February 5, 2014
Dear ASOC Colleagues and friends,
As you know, ASOC’s co-founder and long time leader is retiring. Warm wishes for Jim Barnes have poured in from all seven continents. If you would like to add your wishes to the wall of tributes on ASOC’s website, please email me a thought, poem and/or picture at firstname.lastname@example.org. Jim has graciously agreed to work what was supposed to be half time through March 31st does not seem to know what half time means, and his leadership and guidance has helped me through a tremendously important, busy and fulfilling first month on the job. I know this is a farewell, not a good bye.
Jim has already shared details of my bio in his kind farewell letter. I’ll just add what an honor it is to succeed Jim and to work with you, the ASOC community of friends and colleagues. Ironically, over the past summer, before I was aware of the opportunity to lead ASOC, I had finally gotten around, with the help of my teenage children Ali and Dash, to putting a collection of framed photographs I snapped when on a “trip to the ice” in 1989. Traveling through the Southern Ocean around the Antarctic Peninsula was a thrill beyond words, especially joining one of my heroes, Denis Puleston, who was leading his 31st voyage across "Drake’s Lake.”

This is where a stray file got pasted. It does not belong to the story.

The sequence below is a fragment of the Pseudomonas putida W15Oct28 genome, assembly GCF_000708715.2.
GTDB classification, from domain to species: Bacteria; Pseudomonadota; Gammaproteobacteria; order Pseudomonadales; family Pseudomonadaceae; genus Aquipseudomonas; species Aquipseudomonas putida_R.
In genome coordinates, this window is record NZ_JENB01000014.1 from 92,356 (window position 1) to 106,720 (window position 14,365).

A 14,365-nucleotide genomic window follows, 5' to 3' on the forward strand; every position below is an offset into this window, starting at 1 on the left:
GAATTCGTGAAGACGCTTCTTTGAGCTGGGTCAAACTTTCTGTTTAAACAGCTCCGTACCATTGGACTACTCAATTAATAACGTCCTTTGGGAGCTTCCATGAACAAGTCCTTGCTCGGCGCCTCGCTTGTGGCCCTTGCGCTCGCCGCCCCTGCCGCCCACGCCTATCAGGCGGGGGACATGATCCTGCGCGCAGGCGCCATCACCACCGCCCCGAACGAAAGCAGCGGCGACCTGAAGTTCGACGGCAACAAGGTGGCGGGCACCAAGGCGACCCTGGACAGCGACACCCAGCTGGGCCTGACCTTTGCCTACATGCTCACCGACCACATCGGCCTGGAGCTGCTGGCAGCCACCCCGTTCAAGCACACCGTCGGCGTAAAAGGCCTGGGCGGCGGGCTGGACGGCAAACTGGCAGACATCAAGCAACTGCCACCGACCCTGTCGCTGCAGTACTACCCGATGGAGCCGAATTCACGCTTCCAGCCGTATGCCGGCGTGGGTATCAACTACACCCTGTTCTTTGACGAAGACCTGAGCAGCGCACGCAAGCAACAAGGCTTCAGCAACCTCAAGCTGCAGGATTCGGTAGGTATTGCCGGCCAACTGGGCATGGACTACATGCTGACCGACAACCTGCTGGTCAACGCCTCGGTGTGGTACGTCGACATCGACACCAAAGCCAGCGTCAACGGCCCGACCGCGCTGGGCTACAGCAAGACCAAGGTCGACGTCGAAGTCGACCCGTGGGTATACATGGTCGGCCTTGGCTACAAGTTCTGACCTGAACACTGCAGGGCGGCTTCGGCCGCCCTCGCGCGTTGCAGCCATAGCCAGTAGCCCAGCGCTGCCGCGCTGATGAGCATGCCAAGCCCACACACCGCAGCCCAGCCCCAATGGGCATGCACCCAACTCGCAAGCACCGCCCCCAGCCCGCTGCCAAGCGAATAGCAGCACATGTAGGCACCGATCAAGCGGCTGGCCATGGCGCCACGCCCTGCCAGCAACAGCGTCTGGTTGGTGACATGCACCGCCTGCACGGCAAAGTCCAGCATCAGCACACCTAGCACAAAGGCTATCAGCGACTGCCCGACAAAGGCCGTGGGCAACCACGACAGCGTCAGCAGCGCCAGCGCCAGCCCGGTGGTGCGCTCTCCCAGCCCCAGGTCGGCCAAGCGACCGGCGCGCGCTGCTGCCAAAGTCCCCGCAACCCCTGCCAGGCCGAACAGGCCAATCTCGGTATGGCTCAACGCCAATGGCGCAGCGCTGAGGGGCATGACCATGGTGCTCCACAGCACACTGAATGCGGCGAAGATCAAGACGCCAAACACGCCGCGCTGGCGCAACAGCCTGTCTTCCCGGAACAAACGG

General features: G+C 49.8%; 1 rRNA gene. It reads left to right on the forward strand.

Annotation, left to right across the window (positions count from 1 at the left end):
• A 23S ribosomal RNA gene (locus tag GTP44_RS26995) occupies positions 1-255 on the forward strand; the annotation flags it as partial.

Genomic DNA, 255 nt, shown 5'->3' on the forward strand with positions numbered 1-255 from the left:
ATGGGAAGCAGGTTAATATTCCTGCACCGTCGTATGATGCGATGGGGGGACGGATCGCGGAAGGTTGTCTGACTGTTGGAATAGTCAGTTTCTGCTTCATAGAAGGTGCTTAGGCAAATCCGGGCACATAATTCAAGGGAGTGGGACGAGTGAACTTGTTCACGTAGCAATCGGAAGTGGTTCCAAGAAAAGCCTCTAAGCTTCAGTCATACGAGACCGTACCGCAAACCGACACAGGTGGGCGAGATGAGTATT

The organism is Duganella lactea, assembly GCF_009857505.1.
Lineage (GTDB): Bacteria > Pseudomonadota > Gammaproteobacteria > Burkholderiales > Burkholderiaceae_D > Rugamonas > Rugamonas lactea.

However, also being part of the rescue of the stricken Bahia Paraiso and then working with colleagues at the Environmental Defense Fund to shine a light on that disaster and the very real threats to wildlife and the last wilderness, underscored the importance of our collective work. I look forward to re-joining the ongoing work to ensure Antarctica remains a place of peace and a wilderness unspoiled.
While I have big shoes to fill, I am confident that with the support of colleagues and friends, we will ensure ASOC’s enduring future as the non-governmental organization working full time to preserve the Antarctic continent and its surrounding Southern Ocean. In the coming years, we will continue towards a legacy of “no take” marine protected areas and reserves, protecting the wilderness and wildlife from encroachment and increasing a focus on Antarctica as an iconic example of the pressing need to address and reverse climate change. I appreciate you ongoing work and support.
With warm regards,
Mark S. Epstein